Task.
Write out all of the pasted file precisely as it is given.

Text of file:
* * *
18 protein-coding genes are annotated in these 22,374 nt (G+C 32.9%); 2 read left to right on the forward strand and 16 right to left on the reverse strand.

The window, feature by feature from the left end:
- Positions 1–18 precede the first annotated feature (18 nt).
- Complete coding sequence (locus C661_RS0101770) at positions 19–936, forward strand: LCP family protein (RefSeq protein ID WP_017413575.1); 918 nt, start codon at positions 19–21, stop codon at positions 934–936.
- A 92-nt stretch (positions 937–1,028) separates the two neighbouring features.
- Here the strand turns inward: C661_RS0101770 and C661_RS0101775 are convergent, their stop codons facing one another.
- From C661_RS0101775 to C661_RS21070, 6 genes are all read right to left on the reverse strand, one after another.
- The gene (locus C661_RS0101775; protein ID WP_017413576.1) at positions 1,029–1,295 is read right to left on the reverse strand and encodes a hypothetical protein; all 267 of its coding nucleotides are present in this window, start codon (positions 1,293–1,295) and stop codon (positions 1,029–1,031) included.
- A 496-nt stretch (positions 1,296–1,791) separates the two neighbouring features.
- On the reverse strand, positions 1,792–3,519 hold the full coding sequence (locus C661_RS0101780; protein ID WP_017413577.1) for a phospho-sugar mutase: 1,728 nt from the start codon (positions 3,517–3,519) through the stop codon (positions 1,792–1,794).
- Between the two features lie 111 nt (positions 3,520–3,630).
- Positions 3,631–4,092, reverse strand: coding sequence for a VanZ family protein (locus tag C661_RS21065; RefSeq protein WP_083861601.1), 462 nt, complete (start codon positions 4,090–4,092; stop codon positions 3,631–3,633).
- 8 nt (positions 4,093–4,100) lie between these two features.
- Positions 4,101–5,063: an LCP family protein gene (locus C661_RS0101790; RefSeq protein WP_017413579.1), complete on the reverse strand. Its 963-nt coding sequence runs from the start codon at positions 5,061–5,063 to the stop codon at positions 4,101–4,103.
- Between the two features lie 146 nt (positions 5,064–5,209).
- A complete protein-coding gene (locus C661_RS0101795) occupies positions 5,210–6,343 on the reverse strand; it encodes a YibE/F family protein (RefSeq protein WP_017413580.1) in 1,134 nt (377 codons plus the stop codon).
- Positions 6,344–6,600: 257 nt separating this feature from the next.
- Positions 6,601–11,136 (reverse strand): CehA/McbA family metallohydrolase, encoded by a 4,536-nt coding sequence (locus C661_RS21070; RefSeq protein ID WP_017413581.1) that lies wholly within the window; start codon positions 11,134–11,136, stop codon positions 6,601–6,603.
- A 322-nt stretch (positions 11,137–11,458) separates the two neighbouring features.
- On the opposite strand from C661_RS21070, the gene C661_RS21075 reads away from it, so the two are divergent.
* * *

18 protein-coding genes are annotated in these 22,374 nt (G+C 32.9%); 2 read left to right on the forward strand and 16 right to left on the reverse strand.

The window, feature by feature from the left end:
- Positions 1–18 precede the first annotated feature (18 nt).
- Complete coding sequence (locus C661_RS0101770) at positions 19–936, forward strand: LCP family protein (RefSeq protein ID WP_017413575.1); 918 nt, start codon at positions 19–21, stop codon at positions 934–936.
- A 92-nt stretch (positions 937–1,028) separates the two neighbouring features.
- Here the strand turns inward: C661_RS0101770 and C661_RS0101775 are convergent, their stop codons facing one another.
- From C661_RS0101775 to C661_RS21070, 6 genes are all read right to left on the reverse strand, one after another.
- The gene (locus C661_RS0101775; protein ID WP_017413576.1) at positions 1,029–1,295 is read right to left on the reverse strand and encodes a hypothetical protein; all 267 of its coding nucleotides are present in this window, start codon (positions 1,293–1,295) and stop codon (positions 1,029–1,031) included.
- A 496-nt stretch (positions 1,296–1,791) separates the two neighbouring features.
- On the reverse strand, positions 1,792–3,519 hold the full coding sequence (locus C661_RS0101780; protein ID WP_017413577.1) for a phospho-sugar mutase: 1,728 nt from the start codon (positions 3,517–3,519) through the stop codon (positions 1,792–1,794).
- Between the two features lie 111 nt (positions 3,520–3,630).
- Positions 3,631–4,092, reverse strand: coding sequence for a VanZ family protein (locus tag C661_RS21065; RefSeq protein WP_083861601.1), 462 nt, complete (start codon positions 4,090–4,092; stop codon positions 3,631–3,633).
- 8 nt (positions 4,093–4,100) lie between these two features.
- Positions 4,101–5,063: an LCP family protein gene (locus C661_RS0101790; RefSeq protein WP_017413579.1), complete on the reverse strand. Its 963-nt coding sequence runs from the start codon at positions 5,061–5,063 to the stop codon at positions 4,101–4,103.
- Between the two features lie 146 nt (positions 5,064–5,209).
- A complete protein-coding gene (locus C661_RS0101795) occupies positions 5,210–6,343 on the reverse strand; it encodes a YibE/F family protein (RefSeq protein WP_017413580.1) in 1,134 nt (377 codons plus the stop codon).
- Positions 6,344–6,600: 257 nt separating this feature from the next.
- Positions 6,601–11,136 (reverse strand): CehA/McbA family metallohydrolase, encoded by a 4,536-nt coding sequence (locus C661_RS21070; RefSeq protein ID WP_017413581.1) that lies wholly within the window; start codon positions 11,134–11,136, stop codon positions 6,601–6,603.
- A 322-nt stretch (positions 11,137–11,458) separates the two neighbouring features.
- On the opposite strand from C661_RS21070, the gene C661_RS21075 reads away from it, so the two are divergent.